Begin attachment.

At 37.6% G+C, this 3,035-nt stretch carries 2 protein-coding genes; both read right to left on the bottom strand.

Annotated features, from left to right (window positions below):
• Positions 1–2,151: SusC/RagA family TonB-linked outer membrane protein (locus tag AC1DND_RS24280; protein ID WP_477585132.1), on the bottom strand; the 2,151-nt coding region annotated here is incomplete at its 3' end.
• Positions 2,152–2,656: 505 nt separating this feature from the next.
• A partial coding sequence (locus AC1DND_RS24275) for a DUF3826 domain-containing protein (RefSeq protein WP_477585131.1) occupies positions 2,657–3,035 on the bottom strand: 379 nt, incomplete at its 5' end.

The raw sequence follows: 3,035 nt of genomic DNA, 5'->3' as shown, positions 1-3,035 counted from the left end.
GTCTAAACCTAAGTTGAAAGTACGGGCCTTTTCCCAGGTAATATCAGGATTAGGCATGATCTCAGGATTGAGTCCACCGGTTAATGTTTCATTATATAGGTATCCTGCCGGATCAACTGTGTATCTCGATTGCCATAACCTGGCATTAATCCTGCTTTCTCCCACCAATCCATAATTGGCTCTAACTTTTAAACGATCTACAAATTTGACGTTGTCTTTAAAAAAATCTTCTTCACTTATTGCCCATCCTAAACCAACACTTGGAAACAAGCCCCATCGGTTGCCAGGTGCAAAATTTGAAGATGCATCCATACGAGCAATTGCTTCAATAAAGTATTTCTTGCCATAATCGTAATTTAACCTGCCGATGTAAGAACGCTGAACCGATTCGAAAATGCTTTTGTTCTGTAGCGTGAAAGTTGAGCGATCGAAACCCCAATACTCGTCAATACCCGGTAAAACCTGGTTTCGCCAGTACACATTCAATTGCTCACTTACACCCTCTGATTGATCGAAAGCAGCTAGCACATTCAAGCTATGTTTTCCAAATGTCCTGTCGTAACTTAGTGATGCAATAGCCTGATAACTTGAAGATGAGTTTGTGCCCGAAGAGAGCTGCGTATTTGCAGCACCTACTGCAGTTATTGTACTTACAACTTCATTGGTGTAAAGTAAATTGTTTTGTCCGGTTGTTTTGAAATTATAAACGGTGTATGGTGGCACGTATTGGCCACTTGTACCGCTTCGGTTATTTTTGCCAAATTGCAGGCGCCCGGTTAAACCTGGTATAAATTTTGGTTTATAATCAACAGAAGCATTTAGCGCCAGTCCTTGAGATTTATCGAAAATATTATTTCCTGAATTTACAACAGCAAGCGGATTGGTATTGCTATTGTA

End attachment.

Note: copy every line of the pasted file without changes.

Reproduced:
At 37.6% G+C, this 3,035-nt stretch carries 2 protein-coding genes; both read right to left on the bottom strand.

Annotated features, from left to right (window positions below):
• Positions 1–2,151: SusC/RagA family TonB-linked outer membrane protein (locus tag AC1DND_RS24280; protein ID WP_477585132.1), on the bottom strand; the 2,151-nt coding region annotated here is incomplete at its 3' end.
• Positions 2,152–2,656: 505 nt separating this feature from the next.
• A partial coding sequence (locus AC1DND_RS24275) for a DUF3826 domain-containing protein (RefSeq protein WP_477585131.1) occupies positions 2,657–3,035 on the bottom strand: 379 nt, incomplete at its 5' end.

The raw sequence follows: 3,035 nt of genomic DNA, 5'->3' as shown, positions 1-3,035 counted from the left end.
GTCTAAACCTAAGTTGAAAGTACGGGCCTTTTCCCAGGTAATATCAGGATTAGGCATGATCTCAGGATTGAGTCCACCGGTTAATGTTTCATTATATAGGTATCCTGCCGGATCAACTGTGTATCTCGATTGCCATAACCTGGCATTAATCCTGCTTTCTCCCACCAATCCATAATTGGCTCTAACTTTTAAACGATCTACAAATTTGACGTTGTCTTTAAAAAAATCTTCTTCACTTATTGCCCATCCTAAACCAACACTTGGAAACAAGCCCCATCGGTTGCCAGGTGCAAAATTTGAAGATGCATCCATACGAGCAATTGCTTCAATAAAGTATTTCTTGCCATAATCGTAATTTAACCTGCCGATGTAAGAACGCTGAACCGATTCGAAAATGCTTTTGTTCTGTAGCGTGAAAGTTGAGCGATCGAAACCCCAATACTCGTCAATACCCGGTAAAACCTGGTTTCGCCAGTACACATTCAATTGCTCACTTACACCCTCTGATTGATCGAAAGCAGCTAGCACATTCAAGCTATGTTTTCCAAATGTCCTGTCGTAACTTAGTGATGCAATAGCCTGATAACTTGAAGATGAGTTTGTGCCCGAAGAGAGCTGCGTATTTGCAGCACCTACTGCAGTTATTGTACTTACAACTTCATTGGTGTAAAGTAAATTGTTTTGTCCGGTTGTTTTGAAATTATAAACGGTGTATGGTGGCACGTATTGGCCACTTGTACCGCTTCGGTTATTTTTGCCAAATTGCAGGCGCCCGGTTAAACCTGGTATAAATTTTGGTTTATAATCAACAGAAGCATTTAGCGCCAGTCCTTGAGATTTATCGAAAATATTATTTCCTGAATTTACAACAGCAAGCGGATTGGTATTGCTATTGTA